How Does Temperature Affect The Glow Of Luminol

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The topic is how temperature affects the glow of luminol when reacting with copper sulfate and perborate. The hypothesis is that if the temperature is high then the brighter the glow will be from the reaction. My reason for making that hypothesis is because temperature effects reactions which it is believed that the higher temperature will make it glow brighter. Other experiments mix luminol powder with hydrogen peroxide and hydroxide in bottles, and then sprayed on a drop of latent or dried blood. Some measure the time with the glow or make variation of the amount of copper sulfate crystals. They use 5, 10, and 15 copper grains, which prove that the more copper equals a faster reaction time. So with that information the experimental reactions shouldn’t be too fast to take photos of. Also there is an experiment with different oxidizers, like hydrogen peroxide, and bleach. This experiment, however, will include "Cool Blue Light Experiment Kit" which has the luminol, copper sulfate, and perborate. The experiment investigates the effects of temperature on the Chemiluminescence (cold light) reaction.…show more content…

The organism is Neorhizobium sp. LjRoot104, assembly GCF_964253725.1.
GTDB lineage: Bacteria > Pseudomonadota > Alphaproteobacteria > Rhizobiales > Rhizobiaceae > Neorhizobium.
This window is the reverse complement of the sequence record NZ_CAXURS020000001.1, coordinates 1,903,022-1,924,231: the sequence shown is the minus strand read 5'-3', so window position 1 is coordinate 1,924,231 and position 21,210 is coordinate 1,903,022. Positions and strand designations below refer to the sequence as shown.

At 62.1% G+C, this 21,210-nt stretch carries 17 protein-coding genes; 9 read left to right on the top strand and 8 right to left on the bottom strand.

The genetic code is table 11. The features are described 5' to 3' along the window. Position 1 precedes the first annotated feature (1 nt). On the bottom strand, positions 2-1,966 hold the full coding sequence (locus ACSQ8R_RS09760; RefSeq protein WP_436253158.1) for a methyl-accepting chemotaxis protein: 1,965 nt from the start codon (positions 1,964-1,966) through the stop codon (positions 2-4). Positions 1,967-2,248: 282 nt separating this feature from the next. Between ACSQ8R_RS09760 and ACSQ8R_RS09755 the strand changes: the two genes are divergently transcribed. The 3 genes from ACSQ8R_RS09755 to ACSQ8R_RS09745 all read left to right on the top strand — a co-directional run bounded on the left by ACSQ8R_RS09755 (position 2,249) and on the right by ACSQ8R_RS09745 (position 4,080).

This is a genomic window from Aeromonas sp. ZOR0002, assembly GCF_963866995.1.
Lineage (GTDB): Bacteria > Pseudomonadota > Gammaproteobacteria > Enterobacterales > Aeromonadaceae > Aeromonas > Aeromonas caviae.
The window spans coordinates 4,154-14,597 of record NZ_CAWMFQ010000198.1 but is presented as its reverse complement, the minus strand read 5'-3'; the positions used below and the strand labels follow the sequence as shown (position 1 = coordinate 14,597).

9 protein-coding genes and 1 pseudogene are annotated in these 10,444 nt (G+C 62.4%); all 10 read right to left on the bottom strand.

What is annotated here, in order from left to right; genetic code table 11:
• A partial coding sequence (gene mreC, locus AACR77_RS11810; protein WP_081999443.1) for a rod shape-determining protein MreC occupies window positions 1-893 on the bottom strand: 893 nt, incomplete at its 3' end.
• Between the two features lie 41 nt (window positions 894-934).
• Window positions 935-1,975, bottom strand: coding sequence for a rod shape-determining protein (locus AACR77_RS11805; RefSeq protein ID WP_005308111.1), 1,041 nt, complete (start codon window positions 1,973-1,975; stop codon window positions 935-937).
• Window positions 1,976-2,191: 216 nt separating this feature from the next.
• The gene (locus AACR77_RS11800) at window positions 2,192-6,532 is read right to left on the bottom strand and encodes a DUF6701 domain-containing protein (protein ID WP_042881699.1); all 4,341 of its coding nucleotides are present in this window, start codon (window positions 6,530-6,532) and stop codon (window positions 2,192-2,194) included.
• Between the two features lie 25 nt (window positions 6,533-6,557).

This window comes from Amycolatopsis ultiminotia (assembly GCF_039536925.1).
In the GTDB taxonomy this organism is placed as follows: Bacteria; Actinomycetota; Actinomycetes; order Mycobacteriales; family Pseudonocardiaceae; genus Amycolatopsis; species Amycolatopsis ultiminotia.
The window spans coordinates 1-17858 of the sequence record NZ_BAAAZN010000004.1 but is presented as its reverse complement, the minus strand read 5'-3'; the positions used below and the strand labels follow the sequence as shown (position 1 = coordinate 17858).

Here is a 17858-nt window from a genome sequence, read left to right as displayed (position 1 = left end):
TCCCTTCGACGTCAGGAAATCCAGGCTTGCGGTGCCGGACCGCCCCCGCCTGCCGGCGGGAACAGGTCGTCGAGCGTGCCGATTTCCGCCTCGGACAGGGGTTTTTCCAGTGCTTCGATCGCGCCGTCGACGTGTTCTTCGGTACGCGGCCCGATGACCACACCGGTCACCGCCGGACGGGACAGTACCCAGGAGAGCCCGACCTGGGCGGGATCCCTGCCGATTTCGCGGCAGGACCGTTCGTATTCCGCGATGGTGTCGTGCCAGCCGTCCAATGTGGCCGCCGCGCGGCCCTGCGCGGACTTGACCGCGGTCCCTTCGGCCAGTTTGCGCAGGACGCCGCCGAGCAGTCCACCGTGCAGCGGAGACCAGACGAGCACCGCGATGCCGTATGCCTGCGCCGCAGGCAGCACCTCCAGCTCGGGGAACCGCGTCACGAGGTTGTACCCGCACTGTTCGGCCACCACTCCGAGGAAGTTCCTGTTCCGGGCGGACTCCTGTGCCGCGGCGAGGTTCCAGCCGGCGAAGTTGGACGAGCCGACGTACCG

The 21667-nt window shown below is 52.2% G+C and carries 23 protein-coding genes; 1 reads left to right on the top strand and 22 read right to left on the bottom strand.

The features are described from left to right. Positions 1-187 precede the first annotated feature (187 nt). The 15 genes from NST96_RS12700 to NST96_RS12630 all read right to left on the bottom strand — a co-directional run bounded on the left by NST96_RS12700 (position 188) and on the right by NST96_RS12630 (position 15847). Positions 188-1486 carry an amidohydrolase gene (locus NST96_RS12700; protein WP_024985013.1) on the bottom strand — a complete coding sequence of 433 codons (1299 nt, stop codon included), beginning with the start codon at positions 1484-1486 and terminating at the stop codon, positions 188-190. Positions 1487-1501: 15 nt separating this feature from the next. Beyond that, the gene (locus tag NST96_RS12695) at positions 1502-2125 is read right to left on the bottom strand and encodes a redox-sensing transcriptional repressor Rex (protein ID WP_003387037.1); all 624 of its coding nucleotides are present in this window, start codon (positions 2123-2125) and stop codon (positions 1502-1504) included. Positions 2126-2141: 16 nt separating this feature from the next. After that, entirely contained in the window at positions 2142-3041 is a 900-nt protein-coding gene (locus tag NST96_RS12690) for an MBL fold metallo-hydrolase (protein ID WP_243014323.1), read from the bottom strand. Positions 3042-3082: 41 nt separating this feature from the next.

Luminol's chemical formula is C8H7N3O2 (3-Aminophthalhydrazide) and was first synthesized in 1853. Observed first by Albrecht in 1928 and then used as a forensic tool in 1937 by Specht and then again by Proesher and Moody in 1939. It is the most popular chemiluminescent compound, used by CSI teams to find trace amounts of blood at crime scenes. Blood will cause the reaction for ten years. The reaction lasts for about thirty seconds when in contact with dried blood. The reaction will be brighter and last longer with older blood. Another use of this experiment is when

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